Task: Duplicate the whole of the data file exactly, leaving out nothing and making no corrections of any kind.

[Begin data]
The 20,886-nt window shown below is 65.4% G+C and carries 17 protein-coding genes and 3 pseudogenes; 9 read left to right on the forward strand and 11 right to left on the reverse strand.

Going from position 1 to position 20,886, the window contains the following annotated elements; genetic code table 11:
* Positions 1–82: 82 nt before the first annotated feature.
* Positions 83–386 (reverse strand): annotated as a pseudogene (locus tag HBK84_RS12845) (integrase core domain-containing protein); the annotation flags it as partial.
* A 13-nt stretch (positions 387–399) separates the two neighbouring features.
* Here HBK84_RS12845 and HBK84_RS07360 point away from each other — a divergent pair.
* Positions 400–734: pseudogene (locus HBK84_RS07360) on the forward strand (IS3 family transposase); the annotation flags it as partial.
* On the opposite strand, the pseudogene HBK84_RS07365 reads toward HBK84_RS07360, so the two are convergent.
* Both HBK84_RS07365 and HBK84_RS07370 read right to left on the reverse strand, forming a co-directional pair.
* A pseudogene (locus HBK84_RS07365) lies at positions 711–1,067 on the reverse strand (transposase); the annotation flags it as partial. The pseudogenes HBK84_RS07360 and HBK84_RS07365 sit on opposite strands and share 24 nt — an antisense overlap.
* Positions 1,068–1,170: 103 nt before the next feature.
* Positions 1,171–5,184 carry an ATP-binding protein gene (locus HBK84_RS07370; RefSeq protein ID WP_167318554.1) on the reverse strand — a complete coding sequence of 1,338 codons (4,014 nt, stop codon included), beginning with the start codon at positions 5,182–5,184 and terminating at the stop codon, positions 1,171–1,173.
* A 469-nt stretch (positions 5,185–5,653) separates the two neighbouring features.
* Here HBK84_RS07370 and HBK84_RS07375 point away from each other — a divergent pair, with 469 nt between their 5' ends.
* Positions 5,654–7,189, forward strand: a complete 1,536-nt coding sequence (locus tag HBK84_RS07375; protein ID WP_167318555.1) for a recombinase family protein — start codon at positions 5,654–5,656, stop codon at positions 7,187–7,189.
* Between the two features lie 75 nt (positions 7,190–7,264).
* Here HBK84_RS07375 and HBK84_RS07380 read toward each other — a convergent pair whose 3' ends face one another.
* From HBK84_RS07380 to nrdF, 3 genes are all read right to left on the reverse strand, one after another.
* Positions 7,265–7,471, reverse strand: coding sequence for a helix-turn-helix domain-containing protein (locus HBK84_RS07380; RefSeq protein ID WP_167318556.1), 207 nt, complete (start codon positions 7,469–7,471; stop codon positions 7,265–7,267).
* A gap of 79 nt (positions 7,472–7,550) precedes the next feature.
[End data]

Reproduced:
The 20,886-nt window shown below is 65.4% G+C and carries 17 protein-coding genes and 3 pseudogenes; 9 read left to right on the forward strand and 11 right to left on the reverse strand.

Going from position 1 to position 20,886, the window contains the following annotated elements; genetic code table 11:
* Positions 1–82: 82 nt before the first annotated feature.
* Positions 83–386 (reverse strand): annotated as a pseudogene (locus tag HBK84_RS12845) (integrase core domain-containing protein); the annotation flags it as partial.
* A 13-nt stretch (positions 387–399) separates the two neighbouring features.
* Here HBK84_RS12845 and HBK84_RS07360 point away from each other — a divergent pair.
* Positions 400–734: pseudogene (locus HBK84_RS07360) on the forward strand (IS3 family transposase); the annotation flags it as partial.
* On the opposite strand, the pseudogene HBK84_RS07365 reads toward HBK84_RS07360, so the two are convergent.
* Both HBK84_RS07365 and HBK84_RS07370 read right to left on the reverse strand, forming a co-directional pair.
* A pseudogene (locus HBK84_RS07365) lies at positions 711–1,067 on the reverse strand (transposase); the annotation flags it as partial. The pseudogenes HBK84_RS07360 and HBK84_RS07365 sit on opposite strands and share 24 nt — an antisense overlap.
* Positions 1,068–1,170: 103 nt before the next feature.
* Positions 1,171–5,184 carry an ATP-binding protein gene (locus HBK84_RS07370; RefSeq protein ID WP_167318554.1) on the reverse strand — a complete coding sequence of 1,338 codons (4,014 nt, stop codon included), beginning with the start codon at positions 5,182–5,184 and terminating at the stop codon, positions 1,171–1,173.
* A 469-nt stretch (positions 5,185–5,653) separates the two neighbouring features.
* Here HBK84_RS07370 and HBK84_RS07375 point away from each other — a divergent pair, with 469 nt between their 5' ends.
* Positions 5,654–7,189, forward strand: a complete 1,536-nt coding sequence (locus tag HBK84_RS07375; protein ID WP_167318555.1) for a recombinase family protein — start codon at positions 5,654–5,656, stop codon at positions 7,187–7,189.
* Between the two features lie 75 nt (positions 7,190–7,264).
* Here HBK84_RS07375 and HBK84_RS07380 read toward each other — a convergent pair whose 3' ends face one another.
* From HBK84_RS07380 to nrdF, 3 genes are all read right to left on the reverse strand, one after another.
* Positions 7,265–7,471, reverse strand: coding sequence for a helix-turn-helix domain-containing protein (locus HBK84_RS07380; RefSeq protein ID WP_167318556.1), 207 nt, complete (start codon positions 7,469–7,471; stop codon positions 7,265–7,267).
* A gap of 79 nt (positions 7,472–7,550) precedes the next feature.